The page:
We live in a society where social media can alter our perception on things. Within this climate of false perceptions, people are constantly trying to protect themselves from:
However, some news, stories and events seem to convince even the most skeptical of readers. One of these stories is that of Fyre Festival—a music event that was supposed to be much more than a simple festival.
Two years after the event was (almost) launched, I decided to analyze the how’s and why’s of “the greatest party that never happened.” The outcome? Seven marketing and growth lessons that Fyre Festival can teach you.
This is the first and most critical lesson from Fyre Festival. When you build products, you should never lose focus on what’s important. And what’s most important in Fyre Festival’s case? The product itself. That’s clearly what the founders missed out.
They had a good product (the app), and they obviously needed help growing the top of their funnel. This means that they needed to generate higher awareness and bring more users into the app. Fyre built a marketplace with a direct network effect with:
I’m sure that on many occasions—especially in the B2B space—you’ve noticed software companies hosting webinars, meetups, events and conferences as lead magnets for their core product. This kind of outbound action is a great way to generate awareness for your product.
For example, SEO software MOZ organizes the MozCon event:
Now think if, instead of trying to build a great product, Moz tried to host the greatest marketing event that ever happened. This would probably put Moz in a difficult position, as they are (and should be) a product-first company.
In other words, the Fyre app—and not Fyre Festival—should have been the company’s primary focus. By losing focus on what matters, Fyre failed to deliver promises on both sides. The rest, as they say, is history.
You heard that right. I know that as an early-stage company struggling to find a problem-solution fit, you crave more users and paying customers. However, growing the top of the funnel when you are NOT ready is not always right.
In the diagram below, the Fyre app was standing somewhere before the blue line:
This means the company was (still) trying to find a problem which was critical for their target audience. You could say that the problem was finding and booking a well-known artist without having to pass through a dozen gatekeepers to do so.
However, no one can prove that this is a real-life problem and that Fyre was the solution to it. For all we know, the Fyre app may have had to pivot if it wasn’t for Fyre Festival, which of course massively killed the company. Thus, at this early stage, growing the top of the funnel is meaningless, and in many cases can harm the company rather than do any good.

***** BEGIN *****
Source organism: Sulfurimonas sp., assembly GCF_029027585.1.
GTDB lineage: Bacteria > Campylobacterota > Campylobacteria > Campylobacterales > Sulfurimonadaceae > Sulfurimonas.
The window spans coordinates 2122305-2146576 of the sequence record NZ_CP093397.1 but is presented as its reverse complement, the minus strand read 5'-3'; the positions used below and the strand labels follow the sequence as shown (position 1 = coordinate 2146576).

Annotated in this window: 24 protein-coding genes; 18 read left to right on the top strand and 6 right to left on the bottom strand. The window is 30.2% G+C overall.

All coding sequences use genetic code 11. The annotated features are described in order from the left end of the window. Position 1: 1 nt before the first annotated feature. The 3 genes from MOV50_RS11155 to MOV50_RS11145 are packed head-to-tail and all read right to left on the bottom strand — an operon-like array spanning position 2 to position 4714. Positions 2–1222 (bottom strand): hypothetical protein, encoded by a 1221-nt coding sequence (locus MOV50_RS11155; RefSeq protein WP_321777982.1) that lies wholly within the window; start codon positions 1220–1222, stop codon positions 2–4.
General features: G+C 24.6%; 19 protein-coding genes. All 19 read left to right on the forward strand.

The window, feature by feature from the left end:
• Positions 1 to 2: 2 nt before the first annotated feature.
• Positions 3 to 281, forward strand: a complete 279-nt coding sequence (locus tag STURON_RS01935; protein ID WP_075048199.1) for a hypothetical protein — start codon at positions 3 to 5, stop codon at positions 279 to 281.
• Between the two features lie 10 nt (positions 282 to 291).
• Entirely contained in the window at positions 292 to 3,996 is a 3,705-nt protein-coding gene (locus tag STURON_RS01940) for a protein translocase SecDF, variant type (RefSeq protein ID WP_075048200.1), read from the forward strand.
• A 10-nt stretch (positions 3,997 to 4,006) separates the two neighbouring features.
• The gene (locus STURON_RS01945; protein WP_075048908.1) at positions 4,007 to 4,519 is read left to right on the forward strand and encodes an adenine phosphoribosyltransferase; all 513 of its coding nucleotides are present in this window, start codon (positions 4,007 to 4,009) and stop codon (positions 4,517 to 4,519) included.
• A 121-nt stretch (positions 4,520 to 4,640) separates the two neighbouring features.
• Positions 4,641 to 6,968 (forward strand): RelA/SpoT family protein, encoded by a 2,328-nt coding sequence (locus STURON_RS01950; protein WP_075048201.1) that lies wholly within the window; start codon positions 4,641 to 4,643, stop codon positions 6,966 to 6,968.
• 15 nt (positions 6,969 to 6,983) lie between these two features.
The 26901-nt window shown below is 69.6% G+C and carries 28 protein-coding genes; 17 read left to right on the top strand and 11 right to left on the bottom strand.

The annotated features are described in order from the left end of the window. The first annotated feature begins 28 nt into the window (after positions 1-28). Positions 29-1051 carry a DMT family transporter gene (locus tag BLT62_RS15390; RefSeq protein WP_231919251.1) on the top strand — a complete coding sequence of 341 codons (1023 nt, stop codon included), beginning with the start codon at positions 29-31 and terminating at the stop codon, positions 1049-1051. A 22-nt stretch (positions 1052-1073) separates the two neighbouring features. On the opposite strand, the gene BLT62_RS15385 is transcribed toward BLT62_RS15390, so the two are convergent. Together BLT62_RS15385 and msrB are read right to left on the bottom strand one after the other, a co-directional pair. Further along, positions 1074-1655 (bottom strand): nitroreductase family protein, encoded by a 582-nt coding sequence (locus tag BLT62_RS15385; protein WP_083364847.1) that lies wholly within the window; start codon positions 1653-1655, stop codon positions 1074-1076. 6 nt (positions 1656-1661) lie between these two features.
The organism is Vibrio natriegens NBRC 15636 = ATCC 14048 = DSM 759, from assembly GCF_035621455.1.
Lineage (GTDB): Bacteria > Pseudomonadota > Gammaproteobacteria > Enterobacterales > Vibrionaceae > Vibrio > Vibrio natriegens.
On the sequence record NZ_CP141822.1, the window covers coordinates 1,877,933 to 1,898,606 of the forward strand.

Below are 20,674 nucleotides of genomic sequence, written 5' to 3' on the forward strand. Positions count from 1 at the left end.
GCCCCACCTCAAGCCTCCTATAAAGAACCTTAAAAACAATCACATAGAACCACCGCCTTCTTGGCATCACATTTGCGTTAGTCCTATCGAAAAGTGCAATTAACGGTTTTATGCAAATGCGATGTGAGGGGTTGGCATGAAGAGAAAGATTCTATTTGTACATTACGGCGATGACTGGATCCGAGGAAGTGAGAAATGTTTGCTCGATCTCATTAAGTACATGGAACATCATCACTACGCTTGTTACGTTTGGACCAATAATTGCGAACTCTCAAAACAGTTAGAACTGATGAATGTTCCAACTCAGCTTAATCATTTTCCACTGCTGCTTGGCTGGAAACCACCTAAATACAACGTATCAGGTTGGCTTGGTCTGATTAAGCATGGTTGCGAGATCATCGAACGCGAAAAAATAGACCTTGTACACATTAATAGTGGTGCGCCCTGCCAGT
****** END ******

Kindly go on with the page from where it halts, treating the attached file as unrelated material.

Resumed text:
The fact that Fyre tried to “growth hack” their way to success by generating awareness through the festival indicates that at this point, companies should focus on one thing and one thing alone: the problem. Growing the top of the funnel can come later, when the company has found a problem-solution fit.
Here is one of the most valuable lessons from Fyre’s failure. I speak from experience when I say that most founders believe they know their audience like the back of their hand. In that case, why is it that when you ask them more specific information about their target customers, they find it difficult to give a straight answer? It’s because they don’t really know who their target customer is.
According to Fyre Festival’s official website—which is now down—the price for the super limited early-bird tickets was $950:
Did the founders and marketing team know this was a price their target audience could pay? And if they were to pay it (which many did), were these the same people who would join the app to book an artist or influencer?
Doing something just for the sake of it, without knowing who the target audience is, can cause a series of problems. If the initial assumption was that the target audience was super-rich people who liked to party, then Fyre should have asked: are these the same people who are going to use our app? If not, there’s no reason to throw an event for them.
Instead, Fyre should have tried to understand who would have gained value out of their app. By creating a persona (or customer avatar) they would have known how to better approach these people. This is why you should always focus on really understanding your target audience.
If the actions you are taking don’t contribute toward achieving that goal, then you should change your route. If you don’t, your company may not survive.
Unfortunately, people nowadays don’t give second chances so easily. One mistake and you’re out of the market, sometimes for good. Does that mean you should freeze in your tracks every time you get a negative review from a customer online? No.
However, you need to understand that first experiences matter now more than ever. This is why the Fyre app never recovered after posts like this:
Think about it: you’re hosting an event to help your main product (the app) grow, and end up killing both the event and the app. How can a company recover from something like that?
People nowadays don’t forgive so easily and don’t have time for explanations. Moreover, people tend to speak out about a negative experience they had, but stay silent about a positive one. Usually, people want to talk about the extremes:
This is why you don’t get to see many neutral reviews on sites like Trustpilot. It’s also why you should offer an amazing first experience to your customers.
Let’s start with an example: you sell a B2B software for $9.99 per month (flat pricing) and host a competition for people who are not yet your customers. The user has to enter their email and has the chance to win an iPhoneX. Sounds tempting, right?
Well, not exactly. In this case, the competition acts as a lead magnet—a way for you to collect emails that you can use to grow your top of the funnel. The problem here is that the value of the lead magnet, in this case the iPhoneX, is much higher than the product itself. This can cause two problems: